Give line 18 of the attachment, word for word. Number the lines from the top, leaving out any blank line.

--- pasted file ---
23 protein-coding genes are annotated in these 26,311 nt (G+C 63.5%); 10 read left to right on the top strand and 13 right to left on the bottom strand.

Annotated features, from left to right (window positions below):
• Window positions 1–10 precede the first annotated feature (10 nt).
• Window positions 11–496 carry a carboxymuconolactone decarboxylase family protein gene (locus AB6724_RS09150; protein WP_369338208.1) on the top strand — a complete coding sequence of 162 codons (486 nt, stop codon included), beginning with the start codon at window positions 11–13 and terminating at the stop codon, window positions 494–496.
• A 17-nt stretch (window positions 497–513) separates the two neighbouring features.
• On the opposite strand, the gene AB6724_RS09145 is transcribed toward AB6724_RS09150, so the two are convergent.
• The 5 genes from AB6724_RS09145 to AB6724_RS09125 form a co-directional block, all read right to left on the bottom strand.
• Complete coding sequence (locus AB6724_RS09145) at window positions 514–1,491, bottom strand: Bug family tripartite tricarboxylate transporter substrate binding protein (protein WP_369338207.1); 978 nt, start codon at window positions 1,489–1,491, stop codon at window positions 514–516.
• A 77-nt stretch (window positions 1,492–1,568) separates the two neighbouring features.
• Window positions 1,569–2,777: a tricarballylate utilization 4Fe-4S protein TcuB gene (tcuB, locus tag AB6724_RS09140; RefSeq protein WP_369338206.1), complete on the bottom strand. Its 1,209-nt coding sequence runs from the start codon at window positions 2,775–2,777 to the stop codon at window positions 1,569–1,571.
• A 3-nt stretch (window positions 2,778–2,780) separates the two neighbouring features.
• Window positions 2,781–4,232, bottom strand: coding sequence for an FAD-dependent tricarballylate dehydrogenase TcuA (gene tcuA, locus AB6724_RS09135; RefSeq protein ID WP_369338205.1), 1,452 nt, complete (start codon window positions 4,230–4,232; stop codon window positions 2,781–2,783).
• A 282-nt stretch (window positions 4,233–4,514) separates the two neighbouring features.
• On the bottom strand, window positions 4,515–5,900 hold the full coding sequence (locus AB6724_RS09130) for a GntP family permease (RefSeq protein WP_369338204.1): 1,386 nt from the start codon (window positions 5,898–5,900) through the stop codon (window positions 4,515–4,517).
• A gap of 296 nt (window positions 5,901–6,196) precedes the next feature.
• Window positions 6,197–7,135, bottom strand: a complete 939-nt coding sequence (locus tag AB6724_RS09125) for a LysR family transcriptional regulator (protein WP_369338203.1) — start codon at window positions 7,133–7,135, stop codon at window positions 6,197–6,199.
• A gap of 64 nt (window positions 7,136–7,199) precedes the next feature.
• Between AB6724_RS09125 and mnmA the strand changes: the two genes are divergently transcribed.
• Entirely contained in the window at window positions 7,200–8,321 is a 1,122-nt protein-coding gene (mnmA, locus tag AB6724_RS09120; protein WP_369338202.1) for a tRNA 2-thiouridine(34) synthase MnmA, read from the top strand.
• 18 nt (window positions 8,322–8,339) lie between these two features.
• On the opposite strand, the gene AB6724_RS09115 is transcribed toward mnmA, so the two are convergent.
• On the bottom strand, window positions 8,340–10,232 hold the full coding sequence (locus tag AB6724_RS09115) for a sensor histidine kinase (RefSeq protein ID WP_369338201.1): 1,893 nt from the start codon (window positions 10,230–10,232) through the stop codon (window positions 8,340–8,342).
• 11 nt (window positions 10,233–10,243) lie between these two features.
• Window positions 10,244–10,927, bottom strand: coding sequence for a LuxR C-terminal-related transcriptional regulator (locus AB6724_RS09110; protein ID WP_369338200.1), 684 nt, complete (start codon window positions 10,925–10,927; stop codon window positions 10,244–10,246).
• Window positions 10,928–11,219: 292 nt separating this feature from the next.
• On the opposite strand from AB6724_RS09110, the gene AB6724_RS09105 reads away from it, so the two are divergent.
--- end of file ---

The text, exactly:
• Between AB6724_RS09125 and mnmA the strand changes: the two genes are divergently transcribed.